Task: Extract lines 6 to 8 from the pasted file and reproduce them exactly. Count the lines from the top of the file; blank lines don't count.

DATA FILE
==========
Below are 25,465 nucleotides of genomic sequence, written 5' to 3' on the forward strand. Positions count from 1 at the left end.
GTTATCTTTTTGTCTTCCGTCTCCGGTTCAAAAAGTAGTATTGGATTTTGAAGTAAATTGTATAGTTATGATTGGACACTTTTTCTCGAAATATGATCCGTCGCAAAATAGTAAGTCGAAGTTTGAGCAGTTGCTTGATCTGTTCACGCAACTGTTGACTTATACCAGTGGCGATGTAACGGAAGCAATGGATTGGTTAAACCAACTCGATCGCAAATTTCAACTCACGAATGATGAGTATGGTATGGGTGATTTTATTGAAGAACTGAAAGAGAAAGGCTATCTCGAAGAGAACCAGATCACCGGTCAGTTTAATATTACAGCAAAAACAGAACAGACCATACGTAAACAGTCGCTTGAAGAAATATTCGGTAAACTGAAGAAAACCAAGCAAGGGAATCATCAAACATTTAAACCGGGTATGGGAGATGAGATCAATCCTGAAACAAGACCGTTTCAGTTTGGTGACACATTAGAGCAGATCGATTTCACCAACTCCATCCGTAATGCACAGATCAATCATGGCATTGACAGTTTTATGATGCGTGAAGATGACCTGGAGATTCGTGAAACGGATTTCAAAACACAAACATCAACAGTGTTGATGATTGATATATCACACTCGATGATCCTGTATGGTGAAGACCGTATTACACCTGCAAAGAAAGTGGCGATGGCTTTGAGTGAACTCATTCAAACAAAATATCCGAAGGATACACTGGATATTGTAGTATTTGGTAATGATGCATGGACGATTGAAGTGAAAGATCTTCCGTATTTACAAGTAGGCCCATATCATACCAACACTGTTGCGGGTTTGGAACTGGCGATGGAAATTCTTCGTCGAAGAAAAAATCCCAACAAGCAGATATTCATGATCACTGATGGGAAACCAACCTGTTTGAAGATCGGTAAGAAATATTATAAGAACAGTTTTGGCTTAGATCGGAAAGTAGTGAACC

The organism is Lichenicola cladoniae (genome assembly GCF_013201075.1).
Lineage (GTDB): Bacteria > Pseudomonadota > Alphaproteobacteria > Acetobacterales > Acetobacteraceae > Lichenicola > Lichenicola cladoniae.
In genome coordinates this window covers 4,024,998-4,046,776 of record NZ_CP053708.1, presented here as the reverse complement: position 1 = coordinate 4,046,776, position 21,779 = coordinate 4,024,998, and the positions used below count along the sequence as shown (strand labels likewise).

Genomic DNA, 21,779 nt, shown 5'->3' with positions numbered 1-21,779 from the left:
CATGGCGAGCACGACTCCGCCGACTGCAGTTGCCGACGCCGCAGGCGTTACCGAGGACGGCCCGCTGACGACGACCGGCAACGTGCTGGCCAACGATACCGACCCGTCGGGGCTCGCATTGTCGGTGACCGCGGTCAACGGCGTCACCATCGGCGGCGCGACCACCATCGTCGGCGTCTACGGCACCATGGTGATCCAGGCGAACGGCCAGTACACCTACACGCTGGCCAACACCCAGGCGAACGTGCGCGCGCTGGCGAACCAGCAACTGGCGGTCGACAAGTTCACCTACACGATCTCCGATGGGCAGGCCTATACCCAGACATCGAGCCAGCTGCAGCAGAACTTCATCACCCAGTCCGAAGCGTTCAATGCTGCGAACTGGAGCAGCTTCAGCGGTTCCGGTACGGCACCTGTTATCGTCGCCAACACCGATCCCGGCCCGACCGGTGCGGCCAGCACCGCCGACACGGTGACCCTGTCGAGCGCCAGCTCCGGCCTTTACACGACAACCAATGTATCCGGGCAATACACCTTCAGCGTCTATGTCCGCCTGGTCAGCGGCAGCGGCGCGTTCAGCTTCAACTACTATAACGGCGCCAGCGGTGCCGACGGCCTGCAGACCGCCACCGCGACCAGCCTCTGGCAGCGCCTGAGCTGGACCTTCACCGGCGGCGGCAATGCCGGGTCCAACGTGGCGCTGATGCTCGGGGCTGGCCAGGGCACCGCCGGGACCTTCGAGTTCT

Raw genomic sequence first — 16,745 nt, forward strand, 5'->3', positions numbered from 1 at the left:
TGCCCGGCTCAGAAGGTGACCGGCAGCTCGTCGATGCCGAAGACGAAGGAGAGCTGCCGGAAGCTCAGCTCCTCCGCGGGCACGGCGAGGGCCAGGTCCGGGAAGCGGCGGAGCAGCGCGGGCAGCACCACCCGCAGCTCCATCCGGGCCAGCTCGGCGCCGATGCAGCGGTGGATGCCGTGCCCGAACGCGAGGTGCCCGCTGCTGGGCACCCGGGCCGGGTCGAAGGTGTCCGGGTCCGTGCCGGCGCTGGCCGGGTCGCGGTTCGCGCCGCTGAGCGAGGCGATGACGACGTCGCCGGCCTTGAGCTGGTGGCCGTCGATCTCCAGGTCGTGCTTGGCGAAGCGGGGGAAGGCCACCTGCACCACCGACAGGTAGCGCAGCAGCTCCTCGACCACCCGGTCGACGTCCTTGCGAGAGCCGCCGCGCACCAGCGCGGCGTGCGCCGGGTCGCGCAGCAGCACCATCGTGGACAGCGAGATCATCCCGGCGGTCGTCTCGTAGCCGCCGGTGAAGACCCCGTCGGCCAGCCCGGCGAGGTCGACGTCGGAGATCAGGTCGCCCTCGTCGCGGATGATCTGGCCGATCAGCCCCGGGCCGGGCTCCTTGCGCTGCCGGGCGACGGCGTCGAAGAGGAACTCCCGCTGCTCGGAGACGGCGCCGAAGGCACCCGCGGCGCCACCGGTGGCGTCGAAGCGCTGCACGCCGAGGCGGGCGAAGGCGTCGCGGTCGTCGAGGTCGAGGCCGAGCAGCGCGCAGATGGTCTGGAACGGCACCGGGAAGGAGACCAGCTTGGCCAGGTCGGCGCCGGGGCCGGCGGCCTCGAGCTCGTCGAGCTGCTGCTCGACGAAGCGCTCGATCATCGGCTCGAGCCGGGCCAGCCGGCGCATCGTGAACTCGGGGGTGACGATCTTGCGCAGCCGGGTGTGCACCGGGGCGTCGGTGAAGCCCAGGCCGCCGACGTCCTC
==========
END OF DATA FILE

Genomic DNA, 21,779 nt, shown 5'->3' with positions numbered 1-21,779 from the left:
CATGGCGAGCACGACTCCGCCGACTGCAGTTGCCGACGCCGCAGGCGTTACCGAGGACGGCCCGCTGACGACGACCGGCAACGTGCTGGCCAACGATACCGACCCGTCGGGGCTCGCATTGTCGGTGACCGCGGTCAACGGCGTCACCATCGGCGGCGCGACCACCATCGTCGGCGTCTACGGCACCATGGTGATCCAGGCGAACGGCCAGTACACCTACACGCTGGCCAACACCCAGGCGAACGTGCGCGCGCTGGCGAACCAGCAACTGGCGGTCGACAAGTTCACCTACACGATCTCCGATGGGCAGGCCTATACCCAGACATCGAGCCAGCTGCAGCAGAACTTCATCACCCAGTCCGAAGCGTTCAATGCTGCGAACTGGAGCAGCTTCAGCGGTTCCGGTACGGCACCTGTTATCGTCGCCAACACCGATCCCGGCCCGACCGGTGCGGCCAGCACCGCCGACACGGTGACCCTGTCGAGCGCCAGCTCCGGCCTTTACACGACAACCAATGTATCCGGGCAATACACCTTCAGCGTCTATGTCCGCCTGGTCAGCGGCAGCGGCGCGTTCAGCTTCAACTACTATAACGGCGCCAGCGGTGCCGACGGCCTGCAGACCGCCACCGCGACCAGCCTCTGGCAGCGCCTGAGCTGGACCTTCACCGGCGGCGGCAATGCCGGGTCCAACGTGGCGCTGATGCTCGGGGCTGGCCAGGGCACCGCCGGGACCTTCGAGTTCT

Raw genomic sequence first — 16,745 nt, forward strand, 5'->3', positions numbered from 1 at the left: